Oona Out of Order: A Novel Cover ImageOona Out of Order

Time is a funny thing for all of us, but especially for Oona, who lives each year of her life in a nonconsecutive order. Each year on her birthday, she wakes up a different age in a different year, jumping around through life while everyone else lives their years normally. Of course, this leads to many surprises, as the character sees her life unfold out of order.

Recommended by Heather

The Holdout: A Novel Cover ImageThe Holdout

Graham Moore creates strong characters among the members of a jury who are coming together again, informally, on the anniversary of an acquittal that few celebrate. The promise of new evidence lures them in but the source dies before the information is revealed. Whodunnit? Every time I thought I had it figured out I was wrong. Once you start you will not want to put it down!

Recommended by Ben

Apeirogon: A Novel Cover ImageApeirogon

Highly experimental and deeply humanizing, Apeirogon fictionalizes the true stories of two fathers — one Israeli and one Palestinian — who have each lost a daughter to the conflict. The text spans a vast universe of countries, history, science, religion, geopolitics, ornithology, and more, creating artful and subtle connections among the vignettes. Out of the complexity, the power of grief and friendship emerges.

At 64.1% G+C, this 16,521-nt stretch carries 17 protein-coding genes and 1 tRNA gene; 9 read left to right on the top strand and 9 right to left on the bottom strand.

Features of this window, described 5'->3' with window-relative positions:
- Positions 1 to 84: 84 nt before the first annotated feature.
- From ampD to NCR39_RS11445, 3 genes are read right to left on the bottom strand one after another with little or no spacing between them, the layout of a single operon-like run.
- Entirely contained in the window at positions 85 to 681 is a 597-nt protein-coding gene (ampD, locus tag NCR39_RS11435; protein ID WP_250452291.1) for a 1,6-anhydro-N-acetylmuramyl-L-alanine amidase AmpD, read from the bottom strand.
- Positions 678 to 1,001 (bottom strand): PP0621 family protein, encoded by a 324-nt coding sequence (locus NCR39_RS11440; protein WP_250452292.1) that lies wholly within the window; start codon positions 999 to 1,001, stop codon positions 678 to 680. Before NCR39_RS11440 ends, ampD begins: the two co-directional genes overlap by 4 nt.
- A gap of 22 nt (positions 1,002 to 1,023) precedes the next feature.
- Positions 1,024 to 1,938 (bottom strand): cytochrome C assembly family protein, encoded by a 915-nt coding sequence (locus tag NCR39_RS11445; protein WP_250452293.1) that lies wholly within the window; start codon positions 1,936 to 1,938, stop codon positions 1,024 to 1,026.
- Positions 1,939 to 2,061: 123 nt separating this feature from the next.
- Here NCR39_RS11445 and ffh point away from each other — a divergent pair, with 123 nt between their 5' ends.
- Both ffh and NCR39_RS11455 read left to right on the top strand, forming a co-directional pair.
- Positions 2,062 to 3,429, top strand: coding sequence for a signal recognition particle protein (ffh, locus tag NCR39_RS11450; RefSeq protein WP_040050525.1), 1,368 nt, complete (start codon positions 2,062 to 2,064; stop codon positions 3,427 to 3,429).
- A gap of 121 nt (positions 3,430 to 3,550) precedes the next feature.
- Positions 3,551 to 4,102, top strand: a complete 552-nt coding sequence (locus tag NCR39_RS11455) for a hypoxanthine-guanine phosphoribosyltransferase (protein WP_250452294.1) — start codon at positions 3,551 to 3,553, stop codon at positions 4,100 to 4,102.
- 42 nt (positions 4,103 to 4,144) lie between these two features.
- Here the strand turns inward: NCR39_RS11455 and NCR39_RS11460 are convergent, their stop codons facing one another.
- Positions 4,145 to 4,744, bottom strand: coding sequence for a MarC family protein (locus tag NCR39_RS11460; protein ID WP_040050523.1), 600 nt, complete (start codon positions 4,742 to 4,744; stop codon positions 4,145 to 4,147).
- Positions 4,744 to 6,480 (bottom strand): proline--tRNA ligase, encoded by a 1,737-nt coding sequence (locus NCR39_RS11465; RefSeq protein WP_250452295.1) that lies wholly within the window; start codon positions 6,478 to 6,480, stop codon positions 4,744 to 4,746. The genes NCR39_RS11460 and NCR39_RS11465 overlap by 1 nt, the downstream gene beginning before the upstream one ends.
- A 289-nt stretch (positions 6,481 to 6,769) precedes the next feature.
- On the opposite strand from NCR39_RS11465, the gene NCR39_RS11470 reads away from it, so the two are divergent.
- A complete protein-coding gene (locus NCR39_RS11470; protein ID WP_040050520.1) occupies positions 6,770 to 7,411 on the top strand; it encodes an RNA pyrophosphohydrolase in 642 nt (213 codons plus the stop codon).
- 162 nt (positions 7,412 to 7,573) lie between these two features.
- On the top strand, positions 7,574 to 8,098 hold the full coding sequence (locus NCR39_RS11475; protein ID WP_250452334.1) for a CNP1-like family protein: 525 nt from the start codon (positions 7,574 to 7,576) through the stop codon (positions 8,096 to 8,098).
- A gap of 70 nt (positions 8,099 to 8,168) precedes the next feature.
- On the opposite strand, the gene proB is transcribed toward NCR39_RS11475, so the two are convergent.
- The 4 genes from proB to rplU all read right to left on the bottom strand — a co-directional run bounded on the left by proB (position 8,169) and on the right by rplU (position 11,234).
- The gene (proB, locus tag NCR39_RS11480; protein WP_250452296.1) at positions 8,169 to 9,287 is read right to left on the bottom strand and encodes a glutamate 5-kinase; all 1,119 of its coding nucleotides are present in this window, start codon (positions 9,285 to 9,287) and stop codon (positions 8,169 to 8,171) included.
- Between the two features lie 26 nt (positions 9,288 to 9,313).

Recommended by Heather

Saint X Cover ImageSaint X

A captivating whodunnit that holds your attention through twists and turns to the very end. The author captures the minds and voices of the characters and draws you into the experience of a 7-year-old girl losing her sister and working to rediscover who she really was — and what happened to her — years later

Recommended by Becca

The Sun Down Motel Cover ImageThe Sun Down Motel

I tend to lean on mysteries and thrillers to get through the dark, dreary end of winter, and this book kept me distracted through several cold and rainy days. This is a twist-filled missing person(s) story with lots of flashbacks and a heavy dose of the supernatural. I would recommend reading this one during the day, with all of the lights on.

Recommended by Kevin

Weather: A novel Cover ImageWeather

Like a masterpiece of impressionism, the careful, muted, sometimes initially inscrutable strokes that comprise this novel — among them observation, joke, half-heard conversation, and open question — at a distance assemble into a living portrait.

(Don’t miss Jenny Offill’s upcoming appearance on Thursday, April 16, 2020, at 6:30pm.)